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Alzheimer's Disease Health Center

Alzheimer’s Aggression

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Alzheimer’s aggression most often flares up during the later stages of Alzheimer’s disease. The person may become easily agitated, angry, and abusive -- often for no apparent reason. The person may curse, hurl insults, and scream. Though verbal assaults are more common than physical assaults, a person with Alzheimer’s disease may throw things or resist care by pushing and hitting.

Why Does Alzheimer’s Aggression Occur?

No one knows for sure why Alzheimer’s patients become aggressive. Aggression may be a symptom of Alzheimer’s disease itself. It may also be a reaction to actions of others or to the environment around the person with Alzheimer’s disease.

Understand the Triggers of Alzheimer’s Aggression

Alzheimer’s aggression can flare up without warning. There may not be an obvious cause. However, often there are triggers that caregivers can look for. By knowing the triggers, you may be able to lower the frustration level of the person with Alzheimer’s disease. This can reduce the number of aggressive outbursts. Here are some common triggers of Alzheimer’s aggression:

  • Discomfort caused by lack of sleep, side effects from medication, or pain that the person is not able to describe
  • The surrounding environment, such as loud noises, busyness around the person, or clutter
  • Confusion caused by being asked too many questions at once, trying to understand complex instructions, or feeling the stress of caregivers

Tips to Reduce Alzheimer’s Aggression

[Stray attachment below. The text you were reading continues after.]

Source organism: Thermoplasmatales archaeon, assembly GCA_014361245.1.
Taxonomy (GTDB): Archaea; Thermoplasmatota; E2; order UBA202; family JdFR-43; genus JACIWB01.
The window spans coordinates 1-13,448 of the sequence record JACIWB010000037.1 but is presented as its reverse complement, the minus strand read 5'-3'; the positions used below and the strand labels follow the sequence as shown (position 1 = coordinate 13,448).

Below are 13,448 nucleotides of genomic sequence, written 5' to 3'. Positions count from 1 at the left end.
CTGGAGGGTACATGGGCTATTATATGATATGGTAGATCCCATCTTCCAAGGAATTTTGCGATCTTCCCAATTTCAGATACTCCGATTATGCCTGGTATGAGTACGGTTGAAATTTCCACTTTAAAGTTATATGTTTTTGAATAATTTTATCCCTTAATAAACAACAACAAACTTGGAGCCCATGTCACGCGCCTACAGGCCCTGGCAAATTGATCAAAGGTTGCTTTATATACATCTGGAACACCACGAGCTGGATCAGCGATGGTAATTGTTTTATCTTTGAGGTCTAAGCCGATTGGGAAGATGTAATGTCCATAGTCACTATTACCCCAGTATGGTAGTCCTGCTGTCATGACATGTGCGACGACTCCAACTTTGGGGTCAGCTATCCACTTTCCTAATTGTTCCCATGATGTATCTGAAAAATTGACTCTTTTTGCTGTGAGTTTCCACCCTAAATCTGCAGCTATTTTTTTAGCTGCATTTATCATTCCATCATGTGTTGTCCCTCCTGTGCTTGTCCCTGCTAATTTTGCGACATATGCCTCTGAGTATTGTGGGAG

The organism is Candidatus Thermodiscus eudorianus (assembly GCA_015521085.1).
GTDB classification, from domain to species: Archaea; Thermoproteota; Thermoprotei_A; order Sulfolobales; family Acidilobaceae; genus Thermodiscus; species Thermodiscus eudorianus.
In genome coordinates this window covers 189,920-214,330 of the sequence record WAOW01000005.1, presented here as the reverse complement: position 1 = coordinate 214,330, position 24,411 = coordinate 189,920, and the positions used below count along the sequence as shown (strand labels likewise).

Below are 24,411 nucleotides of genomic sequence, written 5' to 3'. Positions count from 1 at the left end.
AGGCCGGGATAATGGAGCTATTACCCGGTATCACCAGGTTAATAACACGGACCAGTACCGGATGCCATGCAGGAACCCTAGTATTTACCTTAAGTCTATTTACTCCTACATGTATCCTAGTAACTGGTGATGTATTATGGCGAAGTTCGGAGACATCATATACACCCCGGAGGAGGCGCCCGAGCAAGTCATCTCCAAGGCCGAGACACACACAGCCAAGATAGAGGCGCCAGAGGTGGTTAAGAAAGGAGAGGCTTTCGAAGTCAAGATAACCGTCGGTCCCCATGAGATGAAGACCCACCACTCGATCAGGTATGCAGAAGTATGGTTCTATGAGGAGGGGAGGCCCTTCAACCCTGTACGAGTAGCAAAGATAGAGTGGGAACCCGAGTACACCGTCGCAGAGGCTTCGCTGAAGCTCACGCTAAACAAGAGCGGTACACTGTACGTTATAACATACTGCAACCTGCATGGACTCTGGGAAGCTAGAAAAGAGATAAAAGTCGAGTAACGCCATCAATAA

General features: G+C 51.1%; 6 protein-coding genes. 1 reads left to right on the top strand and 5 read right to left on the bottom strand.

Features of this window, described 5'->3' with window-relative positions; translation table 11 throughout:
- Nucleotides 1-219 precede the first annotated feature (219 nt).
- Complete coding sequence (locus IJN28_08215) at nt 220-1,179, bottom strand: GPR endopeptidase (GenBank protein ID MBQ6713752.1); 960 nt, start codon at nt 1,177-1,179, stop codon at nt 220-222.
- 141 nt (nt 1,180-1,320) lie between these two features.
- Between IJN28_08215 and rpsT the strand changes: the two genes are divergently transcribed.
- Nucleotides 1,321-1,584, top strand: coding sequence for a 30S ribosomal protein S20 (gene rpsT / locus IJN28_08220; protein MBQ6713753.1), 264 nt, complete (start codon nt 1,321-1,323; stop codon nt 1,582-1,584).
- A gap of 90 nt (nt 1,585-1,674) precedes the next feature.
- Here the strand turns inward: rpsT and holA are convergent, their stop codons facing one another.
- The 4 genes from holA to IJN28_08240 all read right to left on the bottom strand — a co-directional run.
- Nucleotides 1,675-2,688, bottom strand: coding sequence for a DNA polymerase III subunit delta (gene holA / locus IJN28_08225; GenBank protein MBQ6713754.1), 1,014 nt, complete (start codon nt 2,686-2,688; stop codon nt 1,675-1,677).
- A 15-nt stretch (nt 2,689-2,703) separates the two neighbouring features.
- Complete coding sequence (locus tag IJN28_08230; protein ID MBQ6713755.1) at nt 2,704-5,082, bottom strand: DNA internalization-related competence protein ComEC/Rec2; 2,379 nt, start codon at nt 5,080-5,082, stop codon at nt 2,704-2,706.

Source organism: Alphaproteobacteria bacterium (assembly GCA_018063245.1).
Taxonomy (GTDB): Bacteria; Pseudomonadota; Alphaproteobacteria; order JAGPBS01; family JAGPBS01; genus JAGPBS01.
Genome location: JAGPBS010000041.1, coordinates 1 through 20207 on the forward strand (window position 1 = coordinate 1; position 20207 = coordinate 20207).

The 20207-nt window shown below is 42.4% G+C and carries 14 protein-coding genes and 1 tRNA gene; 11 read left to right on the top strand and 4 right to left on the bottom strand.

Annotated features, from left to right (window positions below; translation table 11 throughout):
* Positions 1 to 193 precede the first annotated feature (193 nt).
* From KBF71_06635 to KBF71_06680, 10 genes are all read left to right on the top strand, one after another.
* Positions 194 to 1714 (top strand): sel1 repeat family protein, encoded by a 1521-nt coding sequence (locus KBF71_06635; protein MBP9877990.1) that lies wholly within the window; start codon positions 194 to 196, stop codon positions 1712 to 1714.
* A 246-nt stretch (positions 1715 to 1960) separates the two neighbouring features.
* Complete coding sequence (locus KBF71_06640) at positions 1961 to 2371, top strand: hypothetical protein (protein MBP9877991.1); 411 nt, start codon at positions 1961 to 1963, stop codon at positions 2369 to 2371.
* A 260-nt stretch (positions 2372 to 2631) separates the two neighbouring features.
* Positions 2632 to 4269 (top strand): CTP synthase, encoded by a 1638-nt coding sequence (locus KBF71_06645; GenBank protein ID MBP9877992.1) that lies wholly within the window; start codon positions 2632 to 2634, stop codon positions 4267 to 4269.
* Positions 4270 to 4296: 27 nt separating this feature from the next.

Once you understand the triggers for Alzheimer’s aggression, you can take steps to prevent it. Try these suggestions:

  1. Anticipate situations in which the person with Alzheimer’s may be uncomfortable, overstimulated, or confused.
  2. Avoid asking too many questions at once, giving overly complicated instructions, and speaking negatively. That way, you are less likely to confuse and agitate the person you are caring for.
  3. Limit the amount of loud noises, frenetic movement, and clutter.
  4. Don’t contradict. Those with Alzheimer’s disease see a different reality than you do. Rather than challenge that reality, sit and listen. Ask questions about it.
  5. Focus on the past. Alzheimer’s affects short-term memory. It’s often easier and less stressful for someone with Alzheimer’s disease to recall and talk about distant memories than it is for them to remember what they watched on TV the night before.
  6. Use memory cues. As the disease progresses, remembering to do and how to do everyday tasks like brushing your teeth or getting dressed becomes more difficult. Reminder notes placed in key locations can help prevent frustration.

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